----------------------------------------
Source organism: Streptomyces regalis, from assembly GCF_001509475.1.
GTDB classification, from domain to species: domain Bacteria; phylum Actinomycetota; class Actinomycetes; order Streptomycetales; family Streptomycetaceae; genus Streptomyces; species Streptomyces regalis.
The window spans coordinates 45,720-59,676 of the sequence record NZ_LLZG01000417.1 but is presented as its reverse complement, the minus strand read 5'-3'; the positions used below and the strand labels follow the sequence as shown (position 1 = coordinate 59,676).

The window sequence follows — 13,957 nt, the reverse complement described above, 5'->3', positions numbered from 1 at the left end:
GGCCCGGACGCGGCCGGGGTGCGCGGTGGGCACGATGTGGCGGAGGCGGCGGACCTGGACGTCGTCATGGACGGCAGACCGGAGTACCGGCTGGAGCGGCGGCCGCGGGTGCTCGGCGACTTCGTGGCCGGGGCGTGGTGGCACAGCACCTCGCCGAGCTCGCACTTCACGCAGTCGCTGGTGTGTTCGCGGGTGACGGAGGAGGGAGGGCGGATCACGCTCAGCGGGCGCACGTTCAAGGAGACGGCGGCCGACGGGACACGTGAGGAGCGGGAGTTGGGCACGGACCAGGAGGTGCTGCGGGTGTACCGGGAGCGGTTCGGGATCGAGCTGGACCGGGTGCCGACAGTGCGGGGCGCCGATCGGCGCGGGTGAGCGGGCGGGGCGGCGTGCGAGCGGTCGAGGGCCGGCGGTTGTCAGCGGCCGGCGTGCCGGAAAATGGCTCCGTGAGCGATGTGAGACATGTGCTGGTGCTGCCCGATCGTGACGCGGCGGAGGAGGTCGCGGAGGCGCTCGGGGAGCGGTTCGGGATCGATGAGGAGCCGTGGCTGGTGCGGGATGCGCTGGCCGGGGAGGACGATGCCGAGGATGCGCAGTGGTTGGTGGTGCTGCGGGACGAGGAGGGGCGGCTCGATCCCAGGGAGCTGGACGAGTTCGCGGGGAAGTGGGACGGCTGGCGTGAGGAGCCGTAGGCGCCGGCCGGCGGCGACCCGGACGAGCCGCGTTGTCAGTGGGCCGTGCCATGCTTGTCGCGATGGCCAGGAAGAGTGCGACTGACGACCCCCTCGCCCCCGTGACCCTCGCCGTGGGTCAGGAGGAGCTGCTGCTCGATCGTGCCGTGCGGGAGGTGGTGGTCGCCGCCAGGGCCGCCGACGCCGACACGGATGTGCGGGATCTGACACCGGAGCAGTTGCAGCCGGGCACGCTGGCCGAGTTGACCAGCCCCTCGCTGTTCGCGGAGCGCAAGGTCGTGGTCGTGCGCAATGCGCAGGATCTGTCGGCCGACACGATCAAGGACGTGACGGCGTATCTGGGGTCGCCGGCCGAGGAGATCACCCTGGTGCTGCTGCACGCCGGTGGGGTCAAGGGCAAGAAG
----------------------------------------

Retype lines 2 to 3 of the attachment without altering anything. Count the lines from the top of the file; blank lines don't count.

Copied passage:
GTDB classification, from domain to species: domain Bacteria; phylum Actinomycetota; class Actinomycetes; order Streptomycetales; family Streptomycetaceae; genus Streptomyces; species Streptomyces regalis.
The window spans coordinates 45,720-59,676 of the sequence record NZ_LLZG01000417.1 but is presented as its reverse complement, the minus strand read 5'-3'; the positions used below and the strand labels follow the sequence as shown (position 1 = coordinate 59,676).